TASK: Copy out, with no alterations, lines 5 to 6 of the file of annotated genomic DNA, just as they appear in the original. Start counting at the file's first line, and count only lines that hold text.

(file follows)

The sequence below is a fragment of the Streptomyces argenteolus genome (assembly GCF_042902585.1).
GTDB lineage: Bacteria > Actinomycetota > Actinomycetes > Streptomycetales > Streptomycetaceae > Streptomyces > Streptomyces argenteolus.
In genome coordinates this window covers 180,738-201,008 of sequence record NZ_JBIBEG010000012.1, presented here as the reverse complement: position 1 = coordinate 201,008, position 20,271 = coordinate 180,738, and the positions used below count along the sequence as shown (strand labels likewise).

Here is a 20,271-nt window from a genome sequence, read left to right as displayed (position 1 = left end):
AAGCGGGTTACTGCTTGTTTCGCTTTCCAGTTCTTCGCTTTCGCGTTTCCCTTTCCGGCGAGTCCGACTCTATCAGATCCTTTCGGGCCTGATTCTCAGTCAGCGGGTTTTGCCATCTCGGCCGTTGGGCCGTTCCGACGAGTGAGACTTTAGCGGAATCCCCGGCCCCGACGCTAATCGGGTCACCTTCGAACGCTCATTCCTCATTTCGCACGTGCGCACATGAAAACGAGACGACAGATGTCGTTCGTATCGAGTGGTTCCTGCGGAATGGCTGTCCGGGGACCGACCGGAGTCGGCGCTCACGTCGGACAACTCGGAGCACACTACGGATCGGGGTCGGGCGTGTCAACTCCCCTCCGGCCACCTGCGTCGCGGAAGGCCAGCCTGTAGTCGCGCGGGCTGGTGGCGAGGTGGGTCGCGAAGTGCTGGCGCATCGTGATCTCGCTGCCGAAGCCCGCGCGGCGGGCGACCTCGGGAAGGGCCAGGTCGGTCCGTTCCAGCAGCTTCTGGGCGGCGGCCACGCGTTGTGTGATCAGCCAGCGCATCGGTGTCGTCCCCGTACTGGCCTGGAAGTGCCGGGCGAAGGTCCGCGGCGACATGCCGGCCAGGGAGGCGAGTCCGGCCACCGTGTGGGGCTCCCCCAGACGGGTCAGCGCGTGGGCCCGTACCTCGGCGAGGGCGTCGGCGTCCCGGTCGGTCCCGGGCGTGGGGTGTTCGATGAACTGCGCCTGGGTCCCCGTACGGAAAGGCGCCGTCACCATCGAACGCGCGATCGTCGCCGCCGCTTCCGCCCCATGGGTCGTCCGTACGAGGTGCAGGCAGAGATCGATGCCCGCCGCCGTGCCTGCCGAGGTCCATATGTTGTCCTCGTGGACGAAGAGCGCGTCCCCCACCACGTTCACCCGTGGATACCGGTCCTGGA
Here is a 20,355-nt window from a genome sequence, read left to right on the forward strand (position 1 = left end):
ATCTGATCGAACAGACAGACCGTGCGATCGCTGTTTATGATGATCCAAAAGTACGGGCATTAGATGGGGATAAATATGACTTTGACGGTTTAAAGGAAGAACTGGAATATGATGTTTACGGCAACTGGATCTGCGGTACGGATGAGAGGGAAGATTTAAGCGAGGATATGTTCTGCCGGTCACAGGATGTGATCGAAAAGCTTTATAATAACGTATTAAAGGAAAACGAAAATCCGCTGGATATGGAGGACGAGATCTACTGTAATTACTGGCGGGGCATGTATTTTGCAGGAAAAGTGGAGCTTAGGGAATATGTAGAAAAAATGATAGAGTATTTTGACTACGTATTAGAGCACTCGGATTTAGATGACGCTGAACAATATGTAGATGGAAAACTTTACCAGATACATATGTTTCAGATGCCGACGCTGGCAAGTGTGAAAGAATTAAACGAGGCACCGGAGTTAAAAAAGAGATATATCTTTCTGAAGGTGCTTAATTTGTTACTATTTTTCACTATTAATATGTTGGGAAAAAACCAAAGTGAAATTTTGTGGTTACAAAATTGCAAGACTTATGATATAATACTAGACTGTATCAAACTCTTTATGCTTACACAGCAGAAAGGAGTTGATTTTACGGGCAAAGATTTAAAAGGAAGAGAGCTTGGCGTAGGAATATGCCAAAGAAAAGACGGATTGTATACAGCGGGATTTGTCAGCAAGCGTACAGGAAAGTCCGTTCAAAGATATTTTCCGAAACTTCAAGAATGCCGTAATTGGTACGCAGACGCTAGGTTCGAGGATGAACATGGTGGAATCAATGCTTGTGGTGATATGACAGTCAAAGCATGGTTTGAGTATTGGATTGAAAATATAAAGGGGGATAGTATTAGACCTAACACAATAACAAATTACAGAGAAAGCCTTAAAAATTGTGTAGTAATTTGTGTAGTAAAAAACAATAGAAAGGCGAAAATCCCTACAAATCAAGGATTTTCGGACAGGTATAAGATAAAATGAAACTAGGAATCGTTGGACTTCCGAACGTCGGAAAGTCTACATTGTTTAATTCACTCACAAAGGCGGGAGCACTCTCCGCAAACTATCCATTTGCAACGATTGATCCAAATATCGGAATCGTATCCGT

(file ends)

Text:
AAGCGGGTTACTGCTTGTTTCGCTTTCCAGTTCTTCGCTTTCGCGTTTCCCTTTCCGGCGAGTCCGACTCTATCAGATCCTTTCGGGCCTGATTCTCAGTCAGCGGGTTTTGCCATCTCGGCCGTTGGGCCGTTCCGACGAGTGAGACTTTAGCGGAATCCCCGGCCCCGACGCTAATCGGGTCACCTTCGAACGCTCATTCCTCATTTCGCACGTGCGCACATGAAAACGAGACGACAGATGTCGTTCGTATCGAGTGGTTCCTGCGGAATGGCTGTCCGGGGACCGACCGGAGTCGGCGCTCACGTCGGACAACTCGGAGCACACTACGGATCGGGGTCGGGCGTGTCAACTCCCCTCCGGCCACCTGCGTCGCGGAAGGCCAGCCTGTAGTCGCGCGGGCTGGTGGCGAGGTGGGTCGCGAAGTGCTGGCGCATCGTGATCTCGCTGCCGAAGCCCGCGCGGCGGGCGACCTCGGGAAGGGCCAGGTCGGTCCGTTCCAGCAGCTTCTGGGCGGCGGCCACGCGTTGTGTGATCAGCCAGCGCATCGGTGTCGTCCCCGTACTGGCCTGGAAGTGCCGGGCGAAGGTCCGCGGCGACATGCCGGCCAGGGAGGCGAGTCCGGCCACCGTGTGGGGCTCCCCCAGACGGGTCAGCGCGTGGGCCCGTACCTCGGCGAGGGCGTCGGCGTCCCGGTCGGTCCCGGGCGTGGGGTGTTCGATGAACTGCGCCTGGGTCCCCGTACGGAAAGGCGCCGTCACCATCGAACGCGCGATCGTCGCCGCCGCTTCCGCCCCATGGGTCGTCCGTACGAGGTGCAGGCAGAGATCGATGCCCGCCGCCGTGCCTGCCGAGGTCCATATGTTGTCCTCGTGGACGAAGAGCGCGTCCCCCACCACGTTCACCCGTGGATACCGGTCCTGGA
Here is a 20,355-nt window from a genome sequence, read left to right on the forward strand (position 1 = left end):